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The Prion Heretic

Science  27 May 2011:
Vol. 332, Issue 6033, pp. 1024-1027
DOI: 10.1126/science.332.6033.1024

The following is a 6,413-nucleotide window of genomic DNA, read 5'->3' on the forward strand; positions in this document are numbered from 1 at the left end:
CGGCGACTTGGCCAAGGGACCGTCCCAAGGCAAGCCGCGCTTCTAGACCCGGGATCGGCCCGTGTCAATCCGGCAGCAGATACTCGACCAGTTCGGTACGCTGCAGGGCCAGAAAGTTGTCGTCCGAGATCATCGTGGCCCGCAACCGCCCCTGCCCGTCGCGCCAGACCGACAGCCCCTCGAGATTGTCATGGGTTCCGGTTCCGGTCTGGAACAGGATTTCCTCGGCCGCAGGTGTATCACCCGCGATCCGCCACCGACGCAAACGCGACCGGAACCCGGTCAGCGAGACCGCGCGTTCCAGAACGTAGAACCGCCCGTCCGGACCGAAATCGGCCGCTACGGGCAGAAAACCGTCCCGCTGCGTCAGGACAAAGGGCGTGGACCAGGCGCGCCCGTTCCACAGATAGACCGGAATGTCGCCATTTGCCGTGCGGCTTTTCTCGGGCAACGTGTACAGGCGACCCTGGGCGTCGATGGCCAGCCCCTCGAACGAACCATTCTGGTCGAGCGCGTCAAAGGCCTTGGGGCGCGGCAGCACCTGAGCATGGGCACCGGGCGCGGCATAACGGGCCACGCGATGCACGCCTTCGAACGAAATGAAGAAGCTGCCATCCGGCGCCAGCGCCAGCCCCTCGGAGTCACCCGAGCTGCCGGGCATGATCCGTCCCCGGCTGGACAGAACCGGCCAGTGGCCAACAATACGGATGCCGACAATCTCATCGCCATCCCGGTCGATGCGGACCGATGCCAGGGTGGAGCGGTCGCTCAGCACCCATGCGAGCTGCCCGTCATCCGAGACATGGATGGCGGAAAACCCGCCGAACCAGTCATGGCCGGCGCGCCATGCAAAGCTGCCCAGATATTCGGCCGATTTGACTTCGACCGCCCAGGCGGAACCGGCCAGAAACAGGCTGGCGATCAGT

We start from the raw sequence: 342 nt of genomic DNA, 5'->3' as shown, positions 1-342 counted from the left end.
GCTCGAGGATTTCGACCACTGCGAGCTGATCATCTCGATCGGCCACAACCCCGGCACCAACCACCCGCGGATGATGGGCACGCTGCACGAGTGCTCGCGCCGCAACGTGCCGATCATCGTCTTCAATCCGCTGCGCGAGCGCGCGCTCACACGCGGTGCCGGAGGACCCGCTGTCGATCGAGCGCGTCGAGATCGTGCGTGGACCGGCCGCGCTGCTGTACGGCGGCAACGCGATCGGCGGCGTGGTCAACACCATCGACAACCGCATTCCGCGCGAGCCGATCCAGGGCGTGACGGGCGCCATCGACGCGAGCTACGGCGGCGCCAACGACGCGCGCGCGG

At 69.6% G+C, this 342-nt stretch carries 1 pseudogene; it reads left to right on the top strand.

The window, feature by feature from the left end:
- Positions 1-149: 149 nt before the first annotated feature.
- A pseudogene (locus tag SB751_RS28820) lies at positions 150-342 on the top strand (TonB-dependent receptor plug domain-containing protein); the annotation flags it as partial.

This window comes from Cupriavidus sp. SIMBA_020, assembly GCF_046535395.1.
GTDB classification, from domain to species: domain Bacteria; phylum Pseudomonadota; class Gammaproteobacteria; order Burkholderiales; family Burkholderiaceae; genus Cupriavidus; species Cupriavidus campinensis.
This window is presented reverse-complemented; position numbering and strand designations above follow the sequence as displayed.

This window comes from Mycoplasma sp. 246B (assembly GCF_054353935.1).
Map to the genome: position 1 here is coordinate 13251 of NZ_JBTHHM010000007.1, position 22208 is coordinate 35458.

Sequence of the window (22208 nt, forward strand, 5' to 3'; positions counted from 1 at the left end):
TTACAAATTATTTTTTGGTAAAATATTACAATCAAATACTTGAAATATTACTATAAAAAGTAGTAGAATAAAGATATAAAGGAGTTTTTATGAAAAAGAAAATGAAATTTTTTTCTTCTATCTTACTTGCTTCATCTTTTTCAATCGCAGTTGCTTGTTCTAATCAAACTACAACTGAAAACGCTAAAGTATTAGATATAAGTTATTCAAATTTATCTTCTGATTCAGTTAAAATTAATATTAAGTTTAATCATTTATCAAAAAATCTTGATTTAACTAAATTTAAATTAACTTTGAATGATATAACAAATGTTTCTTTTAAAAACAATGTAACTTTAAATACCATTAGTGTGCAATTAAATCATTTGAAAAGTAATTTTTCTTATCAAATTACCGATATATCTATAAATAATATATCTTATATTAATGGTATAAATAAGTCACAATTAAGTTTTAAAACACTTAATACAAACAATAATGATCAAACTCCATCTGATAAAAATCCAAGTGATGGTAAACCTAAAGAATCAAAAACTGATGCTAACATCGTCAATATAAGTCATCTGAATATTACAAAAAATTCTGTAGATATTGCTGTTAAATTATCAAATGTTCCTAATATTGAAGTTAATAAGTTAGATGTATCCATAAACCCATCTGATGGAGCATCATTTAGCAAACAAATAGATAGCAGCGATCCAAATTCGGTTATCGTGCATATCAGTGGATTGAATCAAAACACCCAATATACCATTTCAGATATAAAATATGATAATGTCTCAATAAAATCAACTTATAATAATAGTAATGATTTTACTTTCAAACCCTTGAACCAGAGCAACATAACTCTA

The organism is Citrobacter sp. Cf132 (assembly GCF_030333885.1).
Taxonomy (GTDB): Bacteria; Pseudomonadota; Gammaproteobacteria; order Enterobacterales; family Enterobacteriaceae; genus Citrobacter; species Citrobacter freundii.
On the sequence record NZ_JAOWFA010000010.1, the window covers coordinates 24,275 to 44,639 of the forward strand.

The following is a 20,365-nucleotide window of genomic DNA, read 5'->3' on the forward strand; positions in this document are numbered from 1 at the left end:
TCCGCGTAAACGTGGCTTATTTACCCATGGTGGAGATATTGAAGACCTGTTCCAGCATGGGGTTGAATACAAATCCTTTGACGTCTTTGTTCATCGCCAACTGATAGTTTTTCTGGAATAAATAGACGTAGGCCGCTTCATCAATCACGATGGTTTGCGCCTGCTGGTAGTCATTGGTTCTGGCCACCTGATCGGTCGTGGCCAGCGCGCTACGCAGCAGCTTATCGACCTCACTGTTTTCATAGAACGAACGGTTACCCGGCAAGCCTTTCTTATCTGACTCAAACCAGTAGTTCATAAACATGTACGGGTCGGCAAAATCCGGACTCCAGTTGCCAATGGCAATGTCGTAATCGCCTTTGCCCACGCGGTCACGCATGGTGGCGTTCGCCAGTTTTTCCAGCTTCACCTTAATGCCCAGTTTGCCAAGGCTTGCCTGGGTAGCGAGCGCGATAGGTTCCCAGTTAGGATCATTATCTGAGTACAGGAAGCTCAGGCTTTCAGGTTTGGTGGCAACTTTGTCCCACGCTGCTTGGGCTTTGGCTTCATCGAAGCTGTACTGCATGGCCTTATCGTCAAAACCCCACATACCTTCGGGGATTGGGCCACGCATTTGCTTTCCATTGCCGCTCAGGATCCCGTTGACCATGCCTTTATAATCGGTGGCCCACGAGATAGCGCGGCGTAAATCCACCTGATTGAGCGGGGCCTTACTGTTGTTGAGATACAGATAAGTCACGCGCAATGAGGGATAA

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For 30 years, Laura Manuelidis of Yale School of Medicine has rejected the dominant theory that misfolded proteins called prions are the infectious agents behind a cluster of rare, transmissible, and fatal brain diseases called transmissible spongiform encephalopathies. When first proposed by Stanley Prusiner, the theory was widely dismissed as bizarre. Biology then held that infectious disease was caused by organisms built from DNA, RNA, or both, like viruses and bacteria—something containing a nucleic acid sequence that can replicate and spread through a cell. Proteins lack these sequences. But today, Prusiner's view dominates. Manuelidis regards the protein not as the cause of infection but as a pathological reaction to it and believes that mad cow disease and others like it are triggered by viruses—although no one has found them. She's not the only prion doubter, but her voice is by far the loudest. In part that's because as a tenured professor she's safe. Her unpopularity among top prion scientists leaves her unfazed.